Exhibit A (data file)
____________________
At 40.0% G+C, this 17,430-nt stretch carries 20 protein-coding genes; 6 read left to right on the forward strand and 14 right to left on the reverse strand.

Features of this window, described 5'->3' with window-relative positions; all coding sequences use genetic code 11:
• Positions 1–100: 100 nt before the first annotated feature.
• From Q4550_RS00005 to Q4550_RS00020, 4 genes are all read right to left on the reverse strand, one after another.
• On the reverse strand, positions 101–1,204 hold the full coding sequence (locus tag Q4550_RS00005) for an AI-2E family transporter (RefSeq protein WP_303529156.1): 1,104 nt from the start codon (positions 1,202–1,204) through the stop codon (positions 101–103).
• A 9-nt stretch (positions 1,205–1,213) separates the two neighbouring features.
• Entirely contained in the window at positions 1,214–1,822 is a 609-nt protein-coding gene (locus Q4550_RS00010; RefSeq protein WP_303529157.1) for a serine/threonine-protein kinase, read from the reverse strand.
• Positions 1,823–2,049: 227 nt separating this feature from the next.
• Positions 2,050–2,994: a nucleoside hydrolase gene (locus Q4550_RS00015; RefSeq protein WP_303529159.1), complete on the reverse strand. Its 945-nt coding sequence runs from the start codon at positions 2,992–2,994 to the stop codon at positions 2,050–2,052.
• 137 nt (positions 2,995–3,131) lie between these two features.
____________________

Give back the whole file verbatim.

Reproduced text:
At 40.0% G+C, this 17,430-nt stretch carries 20 protein-coding genes; 6 read left to right on the forward strand and 14 right to left on the reverse strand.

Features of this window, described 5'->3' with window-relative positions; all coding sequences use genetic code 11:
• Positions 1–100: 100 nt before the first annotated feature.
• From Q4550_RS00005 to Q4550_RS00020, 4 genes are all read right to left on the reverse strand, one after another.
• On the reverse strand, positions 101–1,204 hold the full coding sequence (locus tag Q4550_RS00005) for an AI-2E family transporter (RefSeq protein WP_303529156.1): 1,104 nt from the start codon (positions 1,202–1,204) through the stop codon (positions 101–103).
• A 9-nt stretch (positions 1,205–1,213) separates the two neighbouring features.
• Entirely contained in the window at positions 1,214–1,822 is a 609-nt protein-coding gene (locus Q4550_RS00010; RefSeq protein WP_303529157.1) for a serine/threonine-protein kinase, read from the reverse strand.
• Positions 1,823–2,049: 227 nt separating this feature from the next.
• Positions 2,050–2,994: a nucleoside hydrolase gene (locus Q4550_RS00015; RefSeq protein WP_303529159.1), complete on the reverse strand. Its 945-nt coding sequence runs from the start codon at positions 2,992–2,994 to the stop codon at positions 2,050–2,052.
• 137 nt (positions 2,995–3,131) lie between these two features.